LLC vs. Independent Contractor

Discover the distinctions between Independent Contractors and forming an LLC in our insightful guide, helping you make informed decisions for your business future.

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If you’re going into business for yourself, you may be pondering the question of independent contractor vs. LLC. Being an independent contractor requires no registration with the state, but  forming an LLC can often be beneficial to independent contractors who want to establish their credibility as a business, protect their personal assets from the liabilities of the business, and have flexibility when it comes to filing their taxes.

What is an independent contractor?

Independent Contractors and Sole Proprietors

An independent contractor is an individual who provides work and services for others through contracts without serving as an employee, whereas a sole proprietor is a business that’s run by a single individual and hasn’t applied with the government to be another type of legal entity, such as an LLC or corporation. 

Both an independent contractor and a sole proprietor must keep track of their own tax expenses and file a 1099 form because payroll taxes aren’t deducted from their pay by their clients. In the past, this would often be Form 1099-MISC form, but today businesses use Form 1099-NEC for this kind of reporting. Independent contractors and sole proprietors are not registered businesses; all earnings (profits and losses) are reported on the personal tax return of the owner. 

Independent contractors and sole proprietors are personally liable for any business expenses, and their personal assets can be taken if the business can’t pay its debts. If someone sues the business, the sole proprietor or independent contractor is personally liable and risks losing their savings and personal property (home, auto, etc.).

What is a single-member LLC?

A single-member LLC is an LLC owned and operated by one person. It operates the same way as an LLC with multiple owners (who are called “members”). By default, the LLC is taxed the same way a sole proprietor would be, in that the profits are taxed only at the individual owner level and not the business level. However, LLCs also have the option of being taxed as an S corporation or a C corporation, which can have tax advantages for certain LLCs, especially if they’re more profitable. For example, filing as an S corporation could save the members on self-employment taxes.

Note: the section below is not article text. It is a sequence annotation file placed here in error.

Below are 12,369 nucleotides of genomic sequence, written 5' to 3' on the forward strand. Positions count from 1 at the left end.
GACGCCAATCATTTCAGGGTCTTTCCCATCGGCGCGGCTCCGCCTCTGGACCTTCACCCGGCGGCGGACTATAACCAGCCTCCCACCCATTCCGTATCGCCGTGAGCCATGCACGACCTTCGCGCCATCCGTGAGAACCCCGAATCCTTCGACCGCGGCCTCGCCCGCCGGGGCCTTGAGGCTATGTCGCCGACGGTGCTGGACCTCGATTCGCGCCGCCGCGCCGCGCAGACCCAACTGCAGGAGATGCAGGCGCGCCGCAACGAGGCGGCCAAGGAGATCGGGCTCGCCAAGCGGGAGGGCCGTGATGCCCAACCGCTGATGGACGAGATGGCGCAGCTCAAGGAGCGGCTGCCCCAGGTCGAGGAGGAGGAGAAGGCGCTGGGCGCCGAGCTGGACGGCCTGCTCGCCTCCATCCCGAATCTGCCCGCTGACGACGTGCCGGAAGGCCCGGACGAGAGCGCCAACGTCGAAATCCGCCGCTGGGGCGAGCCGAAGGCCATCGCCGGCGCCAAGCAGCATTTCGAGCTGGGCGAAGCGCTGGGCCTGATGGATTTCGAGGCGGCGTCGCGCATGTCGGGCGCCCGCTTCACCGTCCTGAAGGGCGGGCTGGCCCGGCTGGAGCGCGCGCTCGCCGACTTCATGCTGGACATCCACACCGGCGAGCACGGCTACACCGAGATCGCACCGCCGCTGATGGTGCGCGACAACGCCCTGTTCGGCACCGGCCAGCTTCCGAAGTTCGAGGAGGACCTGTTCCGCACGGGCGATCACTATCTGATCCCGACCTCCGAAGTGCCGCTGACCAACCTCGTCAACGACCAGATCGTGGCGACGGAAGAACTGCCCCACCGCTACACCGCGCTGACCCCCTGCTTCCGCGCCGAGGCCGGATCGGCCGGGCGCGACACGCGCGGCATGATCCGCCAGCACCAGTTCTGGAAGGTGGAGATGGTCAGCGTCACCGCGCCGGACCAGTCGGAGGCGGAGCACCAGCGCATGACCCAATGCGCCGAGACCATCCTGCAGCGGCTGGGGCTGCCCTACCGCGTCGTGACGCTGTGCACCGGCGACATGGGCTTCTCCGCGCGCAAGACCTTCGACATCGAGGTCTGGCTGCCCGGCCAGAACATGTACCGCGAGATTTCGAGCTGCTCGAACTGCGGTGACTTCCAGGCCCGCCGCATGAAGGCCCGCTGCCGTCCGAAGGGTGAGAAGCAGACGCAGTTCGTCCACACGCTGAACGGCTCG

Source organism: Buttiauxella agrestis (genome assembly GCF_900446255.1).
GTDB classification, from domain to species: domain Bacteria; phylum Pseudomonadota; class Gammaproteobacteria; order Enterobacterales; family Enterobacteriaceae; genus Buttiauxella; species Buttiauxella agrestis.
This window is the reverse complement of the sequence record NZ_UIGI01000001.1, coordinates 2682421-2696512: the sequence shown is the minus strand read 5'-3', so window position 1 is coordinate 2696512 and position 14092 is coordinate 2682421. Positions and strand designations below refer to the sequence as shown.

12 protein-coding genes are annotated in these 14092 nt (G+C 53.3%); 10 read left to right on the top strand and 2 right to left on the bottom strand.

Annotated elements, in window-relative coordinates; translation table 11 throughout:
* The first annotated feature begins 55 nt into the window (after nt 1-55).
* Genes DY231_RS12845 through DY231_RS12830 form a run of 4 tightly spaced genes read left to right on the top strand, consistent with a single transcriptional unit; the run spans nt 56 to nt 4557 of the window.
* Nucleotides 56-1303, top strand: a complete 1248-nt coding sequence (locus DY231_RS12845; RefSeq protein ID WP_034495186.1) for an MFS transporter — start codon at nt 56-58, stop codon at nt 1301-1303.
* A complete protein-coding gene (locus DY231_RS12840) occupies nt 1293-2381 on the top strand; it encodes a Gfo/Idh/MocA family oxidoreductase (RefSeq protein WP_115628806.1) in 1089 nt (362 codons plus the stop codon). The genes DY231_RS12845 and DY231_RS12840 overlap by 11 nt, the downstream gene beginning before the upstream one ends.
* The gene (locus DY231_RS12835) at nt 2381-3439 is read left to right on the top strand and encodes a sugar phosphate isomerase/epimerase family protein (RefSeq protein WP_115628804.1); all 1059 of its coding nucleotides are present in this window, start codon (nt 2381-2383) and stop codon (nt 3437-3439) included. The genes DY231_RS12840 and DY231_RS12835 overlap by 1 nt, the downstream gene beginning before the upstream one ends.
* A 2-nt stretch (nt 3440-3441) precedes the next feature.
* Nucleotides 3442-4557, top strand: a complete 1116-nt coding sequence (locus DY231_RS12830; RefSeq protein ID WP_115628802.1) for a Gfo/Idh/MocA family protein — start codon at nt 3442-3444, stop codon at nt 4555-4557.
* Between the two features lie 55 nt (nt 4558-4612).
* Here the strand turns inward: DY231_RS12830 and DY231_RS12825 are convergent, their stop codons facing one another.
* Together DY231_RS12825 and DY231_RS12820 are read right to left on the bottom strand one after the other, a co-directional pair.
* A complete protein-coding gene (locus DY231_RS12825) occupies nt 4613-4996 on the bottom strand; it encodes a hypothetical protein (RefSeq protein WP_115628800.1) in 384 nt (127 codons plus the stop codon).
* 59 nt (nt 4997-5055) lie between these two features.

A single-member LLC (like all LLCs) helps individuals establish their business while protecting their personal assets from the liabilities and debts of the business. That’s because an LLC is a separate business entity and is considered a legal entity of its own apart from the owners.

LLC vs. Independent Contractor

Unlike an independent contractor, LLC owners are required to submit business formation documents, such as Articles of Organization, in order to register their business with the state. Nearly all states also require a filing fee for starting an LLC. Many states also require some minor periodic paperwork and fees to be submitted to the state, such as an annual or biennial report.

Independent contractors don’t have to submit such paperwork or pay those fees to the state, but they’re still responsible for tracking and reporting all income made from the business. Businesses that pay independent contractors are required to provide a 1099 to the contractor to include with their taxes. The biggest difference between independent contractors and LLCs is that LLC members have limited liability protection to safeguard their personal assets from the liabilities of the business, while an independent contractor doesn’t.

Benefits of an LLC for an Independent Contractor


An independent contractor has full liability, meaning they risk losing their personal assets to cover the business’s liabilities. LLCs provide protection for business owners by keeping their personal assets separate from their business, meaning that, in most cases, they don’t risk losing everything if their business is facing challenges.

A professional limited liability company (PLLC) is a type of business that’s formed by licensed professionals, such as lawyers, doctors, and chiropractors. This type of business entity operates similarly to a limited liability company (LLC), but the main difference is that it’s intended to also protect individual members against malpractice claims against the PLLC’s other members.